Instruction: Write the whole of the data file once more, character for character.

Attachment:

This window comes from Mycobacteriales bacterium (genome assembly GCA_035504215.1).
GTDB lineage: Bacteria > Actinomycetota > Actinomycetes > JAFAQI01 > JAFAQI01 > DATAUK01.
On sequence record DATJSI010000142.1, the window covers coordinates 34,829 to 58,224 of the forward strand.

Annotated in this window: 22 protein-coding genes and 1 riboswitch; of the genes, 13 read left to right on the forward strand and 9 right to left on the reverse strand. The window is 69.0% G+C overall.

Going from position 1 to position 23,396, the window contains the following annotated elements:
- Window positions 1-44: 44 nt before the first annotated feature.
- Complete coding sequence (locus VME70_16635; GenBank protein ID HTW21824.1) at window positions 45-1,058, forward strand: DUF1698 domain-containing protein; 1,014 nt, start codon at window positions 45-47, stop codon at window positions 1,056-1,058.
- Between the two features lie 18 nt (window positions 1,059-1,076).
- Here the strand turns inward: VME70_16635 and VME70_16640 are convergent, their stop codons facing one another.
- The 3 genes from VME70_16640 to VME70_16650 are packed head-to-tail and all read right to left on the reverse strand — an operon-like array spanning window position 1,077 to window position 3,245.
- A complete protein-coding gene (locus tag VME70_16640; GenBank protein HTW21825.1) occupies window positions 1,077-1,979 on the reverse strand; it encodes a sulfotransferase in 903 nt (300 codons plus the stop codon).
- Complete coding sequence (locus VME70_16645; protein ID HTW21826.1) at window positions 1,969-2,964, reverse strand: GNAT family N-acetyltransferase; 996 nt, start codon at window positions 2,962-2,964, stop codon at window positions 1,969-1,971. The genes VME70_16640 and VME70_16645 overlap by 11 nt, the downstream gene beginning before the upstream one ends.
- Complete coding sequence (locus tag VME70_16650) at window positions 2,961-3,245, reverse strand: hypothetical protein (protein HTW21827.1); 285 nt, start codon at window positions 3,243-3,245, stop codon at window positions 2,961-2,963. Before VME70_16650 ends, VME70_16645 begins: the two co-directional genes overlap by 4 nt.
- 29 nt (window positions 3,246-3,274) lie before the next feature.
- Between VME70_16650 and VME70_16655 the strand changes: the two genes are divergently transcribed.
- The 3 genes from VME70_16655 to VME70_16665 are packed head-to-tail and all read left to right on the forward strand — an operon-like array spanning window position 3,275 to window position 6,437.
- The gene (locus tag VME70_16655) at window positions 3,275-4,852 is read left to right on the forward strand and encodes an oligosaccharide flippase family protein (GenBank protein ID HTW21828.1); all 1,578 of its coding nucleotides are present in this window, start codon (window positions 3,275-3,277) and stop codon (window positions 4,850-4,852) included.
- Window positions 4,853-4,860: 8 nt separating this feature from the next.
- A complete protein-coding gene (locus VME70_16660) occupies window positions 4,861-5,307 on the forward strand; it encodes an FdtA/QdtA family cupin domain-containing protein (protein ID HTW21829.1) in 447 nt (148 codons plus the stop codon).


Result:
This window comes from Mycobacteriales bacterium (genome assembly GCA_035504215.1).
GTDB lineage: Bacteria > Actinomycetota > Actinomycetes > JAFAQI01 > JAFAQI01 > DATAUK01.
On sequence record DATJSI010000142.1, the window covers coordinates 34,829 to 58,224 of the forward strand.

Annotated in this window: 22 protein-coding genes and 1 riboswitch; of the genes, 13 read left to right on the forward strand and 9 right to left on the reverse strand. The window is 69.0% G+C overall.

Going from position 1 to position 23,396, the window contains the following annotated elements:
- Window positions 1-44: 44 nt before the first annotated feature.
- Complete coding sequence (locus VME70_16635; GenBank protein ID HTW21824.1) at window positions 45-1,058, forward strand: DUF1698 domain-containing protein; 1,014 nt, start codon at window positions 45-47, stop codon at window positions 1,056-1,058.
- Between the two features lie 18 nt (window positions 1,059-1,076).
- Here the strand turns inward: VME70_16635 and VME70_16640 are convergent, their stop codons facing one another.
- The 3 genes from VME70_16640 to VME70_16650 are packed head-to-tail and all read right to left on the reverse strand — an operon-like array spanning window position 1,077 to window position 3,245.
- A complete protein-coding gene (locus tag VME70_16640; GenBank protein HTW21825.1) occupies window positions 1,077-1,979 on the reverse strand; it encodes a sulfotransferase in 903 nt (300 codons plus the stop codon).
- Complete coding sequence (locus VME70_16645; protein ID HTW21826.1) at window positions 1,969-2,964, reverse strand: GNAT family N-acetyltransferase; 996 nt, start codon at window positions 2,962-2,964, stop codon at window positions 1,969-1,971. The genes VME70_16640 and VME70_16645 overlap by 11 nt, the downstream gene beginning before the upstream one ends.
- Complete coding sequence (locus tag VME70_16650) at window positions 2,961-3,245, reverse strand: hypothetical protein (protein HTW21827.1); 285 nt, start codon at window positions 3,243-3,245, stop codon at window positions 2,961-2,963. Before VME70_16650 ends, VME70_16645 begins: the two co-directional genes overlap by 4 nt.
- 29 nt (window positions 3,246-3,274) lie before the next feature.
- Between VME70_16650 and VME70_16655 the strand changes: the two genes are divergently transcribed.
- The 3 genes from VME70_16655 to VME70_16665 are packed head-to-tail and all read left to right on the forward strand — an operon-like array spanning window position 3,275 to window position 6,437.
- The gene (locus tag VME70_16655) at window positions 3,275-4,852 is read left to right on the forward strand and encodes an oligosaccharide flippase family protein (GenBank protein ID HTW21828.1); all 1,578 of its coding nucleotides are present in this window, start codon (window positions 3,275-3,277) and stop codon (window positions 4,850-4,852) included.
- Window positions 4,853-4,860: 8 nt separating this feature from the next.
- A complete protein-coding gene (locus VME70_16660) occupies window positions 4,861-5,307 on the forward strand; it encodes an FdtA/QdtA family cupin domain-containing protein (protein ID HTW21829.1) in 447 nt (148 codons plus the stop codon).